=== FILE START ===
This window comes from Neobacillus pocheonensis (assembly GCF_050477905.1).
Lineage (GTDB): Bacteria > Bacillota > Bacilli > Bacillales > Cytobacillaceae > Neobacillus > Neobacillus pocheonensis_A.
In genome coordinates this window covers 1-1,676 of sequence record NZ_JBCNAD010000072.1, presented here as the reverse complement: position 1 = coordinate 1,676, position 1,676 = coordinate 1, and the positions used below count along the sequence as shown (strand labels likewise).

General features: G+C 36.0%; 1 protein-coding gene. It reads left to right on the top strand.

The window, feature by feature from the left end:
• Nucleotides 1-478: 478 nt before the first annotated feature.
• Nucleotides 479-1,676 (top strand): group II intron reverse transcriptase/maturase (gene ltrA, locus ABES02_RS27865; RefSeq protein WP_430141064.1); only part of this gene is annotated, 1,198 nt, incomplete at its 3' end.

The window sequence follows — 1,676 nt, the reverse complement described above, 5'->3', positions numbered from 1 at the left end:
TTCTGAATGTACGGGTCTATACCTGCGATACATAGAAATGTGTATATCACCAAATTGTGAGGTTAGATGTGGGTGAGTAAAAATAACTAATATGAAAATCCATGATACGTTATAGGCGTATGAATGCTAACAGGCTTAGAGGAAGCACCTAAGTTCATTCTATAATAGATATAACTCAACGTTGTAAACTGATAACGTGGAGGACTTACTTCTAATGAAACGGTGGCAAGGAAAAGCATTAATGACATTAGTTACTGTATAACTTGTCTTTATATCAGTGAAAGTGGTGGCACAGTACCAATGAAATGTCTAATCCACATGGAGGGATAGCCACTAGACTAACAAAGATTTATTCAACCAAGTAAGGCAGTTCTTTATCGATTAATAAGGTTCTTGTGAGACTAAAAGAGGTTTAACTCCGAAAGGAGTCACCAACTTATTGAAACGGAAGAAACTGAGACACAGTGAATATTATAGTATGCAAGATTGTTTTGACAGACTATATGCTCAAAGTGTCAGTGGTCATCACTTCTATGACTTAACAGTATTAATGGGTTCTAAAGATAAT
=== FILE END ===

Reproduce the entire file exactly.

This window comes from Neobacillus pocheonensis (assembly GCF_050477905.1).
Lineage (GTDB): Bacteria > Bacillota > Bacilli > Bacillales > Cytobacillaceae > Neobacillus > Neobacillus pocheonensis_A.
In genome coordinates this window covers 1-1,676 of sequence record NZ_JBCNAD010000072.1, presented here as the reverse complement: position 1 = coordinate 1,676, position 1,676 = coordinate 1, and the positions used below count along the sequence as shown (strand labels likewise).

General features: G+C 36.0%; 1 protein-coding gene. It reads left to right on the top strand.

The window, feature by feature from the left end:
• Nucleotides 1-478: 478 nt before the first annotated feature.
• Nucleotides 479-1,676 (top strand): group II intron reverse transcriptase/maturase (gene ltrA, locus ABES02_RS27865; RefSeq protein WP_430141064.1); only part of this gene is annotated, 1,198 nt, incomplete at its 3' end.

The window sequence follows — 1,676 nt, the reverse complement described above, 5'->3', positions numbered from 1 at the left end:
TTCTGAATGTACGGGTCTATACCTGCGATACATAGAAATGTGTATATCACCAAATTGTGAGGTTAGATGTGGGTGAGTAAAAATAACTAATATGAAAATCCATGATACGTTATAGGCGTATGAATGCTAACAGGCTTAGAGGAAGCACCTAAGTTCATTCTATAATAGATATAACTCAACGTTGTAAACTGATAACGTGGAGGACTTACTTCTAATGAAACGGTGGCAAGGAAAAGCATTAATGACATTAGTTACTGTATAACTTGTCTTTATATCAGTGAAAGTGGTGGCACAGTACCAATGAAATGTCTAATCCACATGGAGGGATAGCCACTAGACTAACAAAGATTTATTCAACCAAGTAAGGCAGTTCTTTATCGATTAATAAGGTTCTTGTGAGACTAAAAGAGGTTTAACTCCGAAAGGAGTCACCAACTTATTGAAACGGAAGAAACTGAGACACAGTGAATATTATAGTATGCAAGATTGTTTTGACAGACTATATGCTCAAAGTGTCAGTGGTCATCACTTCTATGACTTAACAGTATTAATGGGTTCTAAAGATAAT